United Nations High Commissioner for Refugees
In 1954, UNHCR won the Nobel Peace Prize for its ground-breaking work in Europe. But it was not long before it faced our next major emergency.
In 1956, during the Hungarian Revolution, 200,000 fled to neighbouring Austria. Recognising the Hungarians as ‘prima facie’ refugees, UNHCR led efforts to resettle them. This uprising and its aftermath shaped the way humanitarian organisations would deal with refugee crises in the future. During the 1960s, the decolonisation of Africa produced the first of that continent’s numerous refugee crises. We also helped uprooted people in Asia and Latin America over the following two decades. In 1981, we received a second Nobel Peace Prize for what had become worldwide assistance to refugees.
The start of the 21st century has seen UNHCR help with major refugee crises in Africa, the Middle East and Asia. UNHCR has also been asked to use our expertise to help many internally displaced by conflict and expanded our role in helping stateless people. In some parts of the world, such as Africa and Latin America, the 1951 Refugee Convention has been strengthened by additional regional legal instruments. UNHCR now has more than 10,800 members of staff. It works in a total of 128 countries and our budget, which in its first year was USD $300,000, grew to USD $6.54 billion in 2016. In 2015, UNHCR celebrated our 65th anniversary. During its lifetime, it has helped well over 50 million refugees to successfully restart their lives.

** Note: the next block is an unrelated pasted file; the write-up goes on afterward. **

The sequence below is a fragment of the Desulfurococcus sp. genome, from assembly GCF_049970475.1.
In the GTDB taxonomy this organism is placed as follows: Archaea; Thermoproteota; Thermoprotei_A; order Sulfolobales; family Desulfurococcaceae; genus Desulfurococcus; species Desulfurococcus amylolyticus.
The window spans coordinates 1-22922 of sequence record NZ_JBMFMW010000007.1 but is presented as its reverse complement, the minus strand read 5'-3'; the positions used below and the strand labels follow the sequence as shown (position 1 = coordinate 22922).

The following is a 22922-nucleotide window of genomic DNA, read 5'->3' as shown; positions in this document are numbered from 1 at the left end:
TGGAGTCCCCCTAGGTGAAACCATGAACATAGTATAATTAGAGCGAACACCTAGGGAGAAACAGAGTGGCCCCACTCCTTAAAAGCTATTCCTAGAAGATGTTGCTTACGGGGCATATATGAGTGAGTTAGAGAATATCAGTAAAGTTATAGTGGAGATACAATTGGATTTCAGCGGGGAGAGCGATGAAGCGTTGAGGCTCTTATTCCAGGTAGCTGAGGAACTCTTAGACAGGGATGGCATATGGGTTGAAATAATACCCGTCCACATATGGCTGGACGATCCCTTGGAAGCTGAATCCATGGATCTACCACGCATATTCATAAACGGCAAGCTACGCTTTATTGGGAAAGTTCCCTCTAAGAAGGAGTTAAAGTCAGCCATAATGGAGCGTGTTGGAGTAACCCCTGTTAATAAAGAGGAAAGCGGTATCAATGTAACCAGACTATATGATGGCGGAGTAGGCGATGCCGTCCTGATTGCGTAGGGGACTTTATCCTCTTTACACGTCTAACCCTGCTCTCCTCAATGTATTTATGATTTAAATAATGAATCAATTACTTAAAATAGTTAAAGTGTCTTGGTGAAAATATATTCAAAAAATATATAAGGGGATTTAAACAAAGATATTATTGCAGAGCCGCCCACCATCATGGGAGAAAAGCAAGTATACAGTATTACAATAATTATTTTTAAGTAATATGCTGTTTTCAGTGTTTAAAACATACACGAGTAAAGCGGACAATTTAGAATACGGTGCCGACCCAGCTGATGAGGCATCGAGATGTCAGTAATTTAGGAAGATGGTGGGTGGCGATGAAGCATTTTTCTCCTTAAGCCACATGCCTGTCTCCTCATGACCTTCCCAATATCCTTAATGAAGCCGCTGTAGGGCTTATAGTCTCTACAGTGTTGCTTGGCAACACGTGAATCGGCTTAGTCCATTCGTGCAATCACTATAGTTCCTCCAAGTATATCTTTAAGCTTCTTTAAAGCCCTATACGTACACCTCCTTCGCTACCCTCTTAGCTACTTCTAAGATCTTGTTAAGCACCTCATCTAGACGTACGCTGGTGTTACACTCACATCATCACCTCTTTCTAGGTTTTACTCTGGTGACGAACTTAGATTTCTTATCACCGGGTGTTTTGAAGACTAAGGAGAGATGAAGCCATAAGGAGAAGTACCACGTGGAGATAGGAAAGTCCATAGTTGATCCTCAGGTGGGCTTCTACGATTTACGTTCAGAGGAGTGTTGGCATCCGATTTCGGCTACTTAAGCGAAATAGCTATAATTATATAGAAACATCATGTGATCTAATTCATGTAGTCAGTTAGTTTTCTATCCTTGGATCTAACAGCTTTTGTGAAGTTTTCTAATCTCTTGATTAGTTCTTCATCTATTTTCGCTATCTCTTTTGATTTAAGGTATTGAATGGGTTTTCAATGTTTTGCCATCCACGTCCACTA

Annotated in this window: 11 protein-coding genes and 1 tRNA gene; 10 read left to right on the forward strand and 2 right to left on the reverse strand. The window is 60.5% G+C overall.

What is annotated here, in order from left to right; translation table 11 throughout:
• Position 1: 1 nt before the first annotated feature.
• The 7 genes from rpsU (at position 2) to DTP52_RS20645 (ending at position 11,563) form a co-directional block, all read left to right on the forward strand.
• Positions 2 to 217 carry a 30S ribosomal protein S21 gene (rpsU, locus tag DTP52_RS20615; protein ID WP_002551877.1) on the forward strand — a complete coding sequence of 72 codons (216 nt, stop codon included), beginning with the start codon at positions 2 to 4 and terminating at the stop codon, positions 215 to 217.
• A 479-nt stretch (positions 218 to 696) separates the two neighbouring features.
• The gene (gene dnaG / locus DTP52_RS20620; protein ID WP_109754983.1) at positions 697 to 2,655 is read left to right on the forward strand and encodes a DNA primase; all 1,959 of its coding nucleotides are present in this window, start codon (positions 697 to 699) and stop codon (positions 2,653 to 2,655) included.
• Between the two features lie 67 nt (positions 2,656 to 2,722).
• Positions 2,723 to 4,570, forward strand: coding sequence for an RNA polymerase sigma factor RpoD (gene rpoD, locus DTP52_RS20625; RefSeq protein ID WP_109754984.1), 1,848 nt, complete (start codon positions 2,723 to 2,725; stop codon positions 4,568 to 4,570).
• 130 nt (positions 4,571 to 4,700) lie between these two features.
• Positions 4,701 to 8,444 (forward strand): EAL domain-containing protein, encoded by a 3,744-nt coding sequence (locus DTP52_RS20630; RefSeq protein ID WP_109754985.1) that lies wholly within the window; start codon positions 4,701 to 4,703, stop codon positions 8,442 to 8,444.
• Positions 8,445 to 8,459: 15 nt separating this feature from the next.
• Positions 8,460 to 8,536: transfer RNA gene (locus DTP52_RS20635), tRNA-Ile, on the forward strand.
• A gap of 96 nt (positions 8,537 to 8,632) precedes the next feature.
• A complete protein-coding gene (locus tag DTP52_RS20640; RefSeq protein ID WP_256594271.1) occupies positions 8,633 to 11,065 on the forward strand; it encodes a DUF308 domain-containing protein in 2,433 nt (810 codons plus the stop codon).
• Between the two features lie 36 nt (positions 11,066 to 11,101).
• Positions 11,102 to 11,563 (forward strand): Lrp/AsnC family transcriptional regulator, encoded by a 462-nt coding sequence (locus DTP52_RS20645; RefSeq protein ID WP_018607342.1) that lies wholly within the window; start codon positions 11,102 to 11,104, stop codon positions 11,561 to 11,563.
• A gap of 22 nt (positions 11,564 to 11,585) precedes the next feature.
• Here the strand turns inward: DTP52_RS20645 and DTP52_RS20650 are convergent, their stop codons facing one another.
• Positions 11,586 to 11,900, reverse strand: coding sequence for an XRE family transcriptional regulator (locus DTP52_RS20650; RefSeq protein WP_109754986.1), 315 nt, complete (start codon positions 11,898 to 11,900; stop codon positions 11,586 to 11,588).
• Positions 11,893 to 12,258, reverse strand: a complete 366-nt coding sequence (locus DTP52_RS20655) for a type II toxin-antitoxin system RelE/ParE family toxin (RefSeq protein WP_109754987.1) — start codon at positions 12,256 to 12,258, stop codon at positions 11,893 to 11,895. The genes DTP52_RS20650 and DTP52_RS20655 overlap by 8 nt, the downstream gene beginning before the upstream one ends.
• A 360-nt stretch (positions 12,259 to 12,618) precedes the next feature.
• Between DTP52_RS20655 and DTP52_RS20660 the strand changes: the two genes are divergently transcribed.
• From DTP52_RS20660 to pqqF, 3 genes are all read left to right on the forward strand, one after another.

To ensure that everyone has the right to seek asylum and find safe refuge in another State, with the option to eventually return home, integrate or resettle. During times of displacement, UNHCR provides critical emergency assistance in the form of clean water, sanitation and healthcare, as well as shelter, blankets, household goods and sometimes food. The UNHCR also arranges transport and assistance packages for people who return home, and income-generating projects for those who resettle.
They work to protect the most vulnerable.
They provide shelter to those who need it most.
Advocacy helps to transform policies and services that affect displaced people.
They strive to ensure that all people forced to flee have access to life-saving healthcare.
They work to help millions of people all over the world rebuild broken lives.
Global Needs Assessment
A blueprint for planning and action during times of crisis.